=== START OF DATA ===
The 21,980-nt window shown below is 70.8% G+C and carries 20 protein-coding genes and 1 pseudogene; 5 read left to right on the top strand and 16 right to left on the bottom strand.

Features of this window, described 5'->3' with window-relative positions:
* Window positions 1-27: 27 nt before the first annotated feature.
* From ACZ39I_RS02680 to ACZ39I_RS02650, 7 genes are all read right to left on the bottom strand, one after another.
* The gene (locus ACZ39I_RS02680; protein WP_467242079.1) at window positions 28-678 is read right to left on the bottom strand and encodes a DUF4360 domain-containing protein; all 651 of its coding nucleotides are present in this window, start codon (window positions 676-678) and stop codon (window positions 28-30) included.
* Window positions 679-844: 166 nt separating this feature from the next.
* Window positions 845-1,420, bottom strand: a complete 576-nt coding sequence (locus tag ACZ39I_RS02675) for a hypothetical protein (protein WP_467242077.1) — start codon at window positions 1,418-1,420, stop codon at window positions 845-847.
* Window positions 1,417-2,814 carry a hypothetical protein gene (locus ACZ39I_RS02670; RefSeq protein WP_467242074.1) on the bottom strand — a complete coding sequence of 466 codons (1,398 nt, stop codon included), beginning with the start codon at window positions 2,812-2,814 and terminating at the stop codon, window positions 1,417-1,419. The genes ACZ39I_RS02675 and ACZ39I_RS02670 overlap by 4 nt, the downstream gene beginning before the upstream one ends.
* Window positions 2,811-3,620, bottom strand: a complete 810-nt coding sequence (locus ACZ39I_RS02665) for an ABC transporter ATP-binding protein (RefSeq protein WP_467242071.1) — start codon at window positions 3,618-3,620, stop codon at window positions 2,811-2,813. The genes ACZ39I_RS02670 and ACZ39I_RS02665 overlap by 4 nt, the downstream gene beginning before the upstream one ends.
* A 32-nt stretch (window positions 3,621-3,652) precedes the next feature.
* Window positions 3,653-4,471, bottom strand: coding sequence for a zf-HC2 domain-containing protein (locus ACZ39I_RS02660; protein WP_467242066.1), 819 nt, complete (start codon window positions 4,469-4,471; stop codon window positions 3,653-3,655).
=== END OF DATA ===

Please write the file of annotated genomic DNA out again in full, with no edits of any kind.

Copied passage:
The 21,980-nt window shown below is 70.8% G+C and carries 20 protein-coding genes and 1 pseudogene; 5 read left to right on the top strand and 16 right to left on the bottom strand.

Features of this window, described 5'->3' with window-relative positions:
* Window positions 1-27: 27 nt before the first annotated feature.
* From ACZ39I_RS02680 to ACZ39I_RS02650, 7 genes are all read right to left on the bottom strand, one after another.
* The gene (locus ACZ39I_RS02680; protein WP_467242079.1) at window positions 28-678 is read right to left on the bottom strand and encodes a DUF4360 domain-containing protein; all 651 of its coding nucleotides are present in this window, start codon (window positions 676-678) and stop codon (window positions 28-30) included.
* Window positions 679-844: 166 nt separating this feature from the next.
* Window positions 845-1,420, bottom strand: a complete 576-nt coding sequence (locus tag ACZ39I_RS02675) for a hypothetical protein (protein WP_467242077.1) — start codon at window positions 1,418-1,420, stop codon at window positions 845-847.
* Window positions 1,417-2,814 carry a hypothetical protein gene (locus ACZ39I_RS02670; RefSeq protein WP_467242074.1) on the bottom strand — a complete coding sequence of 466 codons (1,398 nt, stop codon included), beginning with the start codon at window positions 2,812-2,814 and terminating at the stop codon, window positions 1,417-1,419. The genes ACZ39I_RS02675 and ACZ39I_RS02670 overlap by 4 nt, the downstream gene beginning before the upstream one ends.
* Window positions 2,811-3,620, bottom strand: a complete 810-nt coding sequence (locus ACZ39I_RS02665) for an ABC transporter ATP-binding protein (RefSeq protein WP_467242071.1) — start codon at window positions 3,618-3,620, stop codon at window positions 2,811-2,813. The genes ACZ39I_RS02670 and ACZ39I_RS02665 overlap by 4 nt, the downstream gene beginning before the upstream one ends.
* A 32-nt stretch (window positions 3,621-3,652) precedes the next feature.
* Window positions 3,653-4,471, bottom strand: coding sequence for a zf-HC2 domain-containing protein (locus ACZ39I_RS02660; protein WP_467242066.1), 819 nt, complete (start codon window positions 4,469-4,471; stop codon window positions 3,653-3,655).